Tribes and the Hyperlinked Library

Seth Godin is a former business executive who became popular through his blog, Seth’s Blog. He writes with motivational flair on topics like marketing and leadership (Godin, n.d.). He has also authored nineteen books. His book Tribes: We Need You to Lead Us, reads, in fact, like a series of blog posts (Godin, 2008). Each vignette highlights a business person who has exceptional or innovative leadership qualities.  

I would be remiss in this book review if I didn’t take this opportunity to provide a constructive criticism of the book. My criticism is in regards to the vignettes. While they were somewhat interesting, reading the snapshots of different business people left me feeling like a kid opening up a mountain of presents at Christmas; I felt empty. The book lacks a structure that builds upon ideas. It could have benefitted from taking a few of those stories and developing the ideas further. The vignettes were too much like a short-form blog post. While interesting, they were simply not substantial enough for a book.

That being said, Tribes focuses around developing small teams or developing relationships with followers and stakeholders. Godin identifies a tribe as a group of people connected to: each other, an idea or a leader (Godin, 2008). The bottom denominator here, is connection. People yearn for it. The internet has enabled people to gather in like-minded tribes. The internet has also flattened hierarchies so that most everyone can influence and most everyone can be a leader. In fact, Godin says that everyone is expected to be a leader, to have initiative and be change agents (2008). One way that people can influence is by rating products and services, they can write and self-publish, and they can connect with celebrities and scholars, who would most certainly would have been inaccessible prior to the internet.

To be a great leader, though requires something else. “Great leaders create movements by empowering the tribe to communicate” (Godin, 2008, p. 23). He goes on to say that leaders create a culture around their goals and invite others to join in. This is one area where I think he could have elaborated on this concept. It’s good and deserves more attention. In his Ted Talk, How Great Leaders Inspire Action, Simon Sinek (2009) introduces the idea that, if you want to sell an idea, you need to start with why you’re doing it, with your belief. What does this have to do with Seth Godin? Well, it all comes back to tribes. We buy into groups who believe what we do; they’re our tribe.

So what can libraries take away from this? The library should look at their patrons, not as someone to sell something to, but their tribe, people they can invite into their vision. The advent of the internet has created a medium for people to contribute and collaborate. “Technology extends human reach but participation requires engaged participants who feel welcomed, comfortable and valued” (Stephens, 2012, p. 40). Many businesses are harnessing this power (think Amazon). Some libraries have become hyperlinked libraries and are leveraging these relationships and tribes.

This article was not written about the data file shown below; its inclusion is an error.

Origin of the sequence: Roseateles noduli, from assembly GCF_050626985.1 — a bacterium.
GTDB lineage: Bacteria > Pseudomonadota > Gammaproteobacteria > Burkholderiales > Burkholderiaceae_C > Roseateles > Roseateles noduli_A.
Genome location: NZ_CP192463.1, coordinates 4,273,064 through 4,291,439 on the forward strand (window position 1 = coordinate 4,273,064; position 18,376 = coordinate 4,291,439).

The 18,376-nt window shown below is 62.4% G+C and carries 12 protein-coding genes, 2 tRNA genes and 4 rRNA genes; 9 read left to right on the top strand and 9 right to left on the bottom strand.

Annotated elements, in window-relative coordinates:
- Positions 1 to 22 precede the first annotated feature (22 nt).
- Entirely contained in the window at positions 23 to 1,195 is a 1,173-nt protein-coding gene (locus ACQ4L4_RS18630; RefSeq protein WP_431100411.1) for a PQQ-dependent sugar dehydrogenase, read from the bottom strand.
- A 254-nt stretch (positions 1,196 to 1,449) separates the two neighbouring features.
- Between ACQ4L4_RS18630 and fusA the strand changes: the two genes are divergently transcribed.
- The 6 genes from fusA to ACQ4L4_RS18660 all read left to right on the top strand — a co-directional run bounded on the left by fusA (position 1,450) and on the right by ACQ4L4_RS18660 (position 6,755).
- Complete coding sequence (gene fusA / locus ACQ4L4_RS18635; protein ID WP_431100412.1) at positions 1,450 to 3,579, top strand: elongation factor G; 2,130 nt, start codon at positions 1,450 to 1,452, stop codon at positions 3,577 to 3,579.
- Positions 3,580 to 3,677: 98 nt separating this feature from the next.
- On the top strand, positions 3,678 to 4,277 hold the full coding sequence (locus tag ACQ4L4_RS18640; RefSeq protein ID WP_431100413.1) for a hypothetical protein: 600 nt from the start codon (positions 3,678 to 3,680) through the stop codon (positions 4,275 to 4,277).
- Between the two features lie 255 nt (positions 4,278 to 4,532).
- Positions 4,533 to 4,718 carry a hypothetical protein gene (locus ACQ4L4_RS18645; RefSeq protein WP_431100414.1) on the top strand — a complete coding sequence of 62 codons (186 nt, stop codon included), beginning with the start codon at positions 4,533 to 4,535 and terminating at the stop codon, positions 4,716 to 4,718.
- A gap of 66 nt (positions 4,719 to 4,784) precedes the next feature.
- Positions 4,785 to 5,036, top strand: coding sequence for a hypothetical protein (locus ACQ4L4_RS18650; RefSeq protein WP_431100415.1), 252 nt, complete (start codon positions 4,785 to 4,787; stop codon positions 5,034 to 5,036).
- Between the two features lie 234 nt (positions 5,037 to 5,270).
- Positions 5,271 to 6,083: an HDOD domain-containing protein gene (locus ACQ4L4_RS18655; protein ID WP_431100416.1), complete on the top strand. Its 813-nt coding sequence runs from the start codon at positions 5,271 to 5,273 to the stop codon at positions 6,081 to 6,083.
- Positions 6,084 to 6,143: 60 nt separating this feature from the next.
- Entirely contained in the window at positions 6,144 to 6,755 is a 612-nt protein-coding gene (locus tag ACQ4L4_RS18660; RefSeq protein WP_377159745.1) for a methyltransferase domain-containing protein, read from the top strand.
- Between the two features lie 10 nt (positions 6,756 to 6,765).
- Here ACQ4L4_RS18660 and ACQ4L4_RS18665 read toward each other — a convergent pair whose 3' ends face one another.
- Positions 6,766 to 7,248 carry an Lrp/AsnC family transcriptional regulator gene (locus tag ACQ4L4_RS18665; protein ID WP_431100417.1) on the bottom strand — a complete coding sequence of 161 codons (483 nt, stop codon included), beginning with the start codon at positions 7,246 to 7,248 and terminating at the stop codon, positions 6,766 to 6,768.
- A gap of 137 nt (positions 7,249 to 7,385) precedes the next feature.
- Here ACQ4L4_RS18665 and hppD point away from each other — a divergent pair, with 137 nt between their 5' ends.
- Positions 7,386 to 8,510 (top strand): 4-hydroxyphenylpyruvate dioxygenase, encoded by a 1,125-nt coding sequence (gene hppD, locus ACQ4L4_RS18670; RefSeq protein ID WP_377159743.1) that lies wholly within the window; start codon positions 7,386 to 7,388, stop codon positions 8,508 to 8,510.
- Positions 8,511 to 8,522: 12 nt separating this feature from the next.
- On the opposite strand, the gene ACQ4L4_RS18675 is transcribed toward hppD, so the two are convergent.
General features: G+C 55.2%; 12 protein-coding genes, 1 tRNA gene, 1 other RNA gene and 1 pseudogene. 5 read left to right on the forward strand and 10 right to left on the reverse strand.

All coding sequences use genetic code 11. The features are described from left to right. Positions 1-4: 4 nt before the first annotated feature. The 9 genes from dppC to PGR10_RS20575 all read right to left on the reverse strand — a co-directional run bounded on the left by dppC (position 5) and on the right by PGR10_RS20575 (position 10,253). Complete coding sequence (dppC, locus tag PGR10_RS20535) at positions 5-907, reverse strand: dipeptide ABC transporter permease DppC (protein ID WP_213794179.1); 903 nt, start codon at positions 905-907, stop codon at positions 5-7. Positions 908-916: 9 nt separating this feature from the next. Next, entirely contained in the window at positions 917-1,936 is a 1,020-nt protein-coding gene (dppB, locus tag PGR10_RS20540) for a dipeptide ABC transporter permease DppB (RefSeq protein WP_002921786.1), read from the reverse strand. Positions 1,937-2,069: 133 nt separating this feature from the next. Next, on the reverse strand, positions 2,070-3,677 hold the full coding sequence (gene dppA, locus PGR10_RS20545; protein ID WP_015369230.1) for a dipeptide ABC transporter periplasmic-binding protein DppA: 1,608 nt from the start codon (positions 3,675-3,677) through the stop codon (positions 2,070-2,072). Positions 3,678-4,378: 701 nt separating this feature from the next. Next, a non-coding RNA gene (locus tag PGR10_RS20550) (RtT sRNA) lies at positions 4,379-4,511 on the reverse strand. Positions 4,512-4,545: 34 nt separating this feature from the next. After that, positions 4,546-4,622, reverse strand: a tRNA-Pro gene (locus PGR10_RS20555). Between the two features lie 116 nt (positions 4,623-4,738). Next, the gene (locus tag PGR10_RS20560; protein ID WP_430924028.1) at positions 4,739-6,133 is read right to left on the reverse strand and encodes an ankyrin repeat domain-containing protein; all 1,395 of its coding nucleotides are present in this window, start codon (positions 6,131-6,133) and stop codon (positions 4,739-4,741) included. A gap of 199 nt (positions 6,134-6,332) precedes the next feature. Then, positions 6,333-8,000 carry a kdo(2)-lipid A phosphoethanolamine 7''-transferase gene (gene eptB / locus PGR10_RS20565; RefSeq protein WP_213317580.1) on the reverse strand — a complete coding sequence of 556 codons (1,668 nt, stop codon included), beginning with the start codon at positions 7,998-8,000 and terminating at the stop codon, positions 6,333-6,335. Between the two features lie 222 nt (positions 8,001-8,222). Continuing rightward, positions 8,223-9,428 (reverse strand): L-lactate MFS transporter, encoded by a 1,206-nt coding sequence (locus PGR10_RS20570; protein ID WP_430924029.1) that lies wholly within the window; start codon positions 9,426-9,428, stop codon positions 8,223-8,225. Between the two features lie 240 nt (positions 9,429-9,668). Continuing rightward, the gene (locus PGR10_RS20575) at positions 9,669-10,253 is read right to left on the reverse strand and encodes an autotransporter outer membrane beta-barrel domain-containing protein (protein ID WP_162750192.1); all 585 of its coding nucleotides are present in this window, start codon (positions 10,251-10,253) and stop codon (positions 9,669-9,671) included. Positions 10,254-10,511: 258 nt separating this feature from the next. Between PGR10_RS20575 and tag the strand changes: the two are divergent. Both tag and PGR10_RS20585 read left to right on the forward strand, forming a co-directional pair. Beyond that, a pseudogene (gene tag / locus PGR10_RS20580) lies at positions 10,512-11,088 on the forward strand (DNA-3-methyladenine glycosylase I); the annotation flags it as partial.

The San Jose Public Library created a teen space by inviting a designer, Louise Mackie, to work directly with the teen library users. She said, “I did not miss the multiple layers of bureaucracy…. The direct relationship with both the users and the client was spontaneous, refreshing, and efficient” (Chant, 2016, para. 7).

The Los Angeles Public Library, which serves the biggest population of any library in the United States has their own approach. They realize that they are nothing without their community. So on their 141st anniversary, they solicited the public for their vision for the library (Mack, 2013). In that way, they are recognizing their tribe, creating a participatory service model and ensuring that they remain relevant to their users.


Chant, I. (2016). User-designed libraries. Retrieved from

Godin, S. (n.d.). Seth’s blog. Retrieved from

Godin, S. (2008). Tribes: We need you to lead us. New York, NY: Porfolio.

Mack, C. (2013). Crowdsourced design: Why Los Angeles is asking the public to design the library of the future. Retrieved from

Sinek, S. (2009). Start with why–how great leaders inspire action. Retrieved from

Stephens, Michael. (2012). The age of participation. Library Journal, 137(3), 40.

2 Thoughts.

  1. I enjoyed reading your review (and like the critique). The idea of tribe is a clever approach as we hyperlink our way into a flattened and vertical profession of innovation. All these concepts are so prevalent in our literature in the course. I loved your answer to how we can use Godin’s book: “The library should look at their patrons, not as someone to sell something to, but their tribe, people they can invite into their vision.” By your examples, and so many others, the tribe ideal is how we can model our relationship building with whom we serve. Cool!

    • Thanks, @narrability! I mean, the library IS the best place, and really the only thing that I want to sell in this life. I could talk up the library all day, but you don’t just want to shout into people’s faces with your bullhorn. You want to show them how the library is THEIR library and like you said, build relationships.

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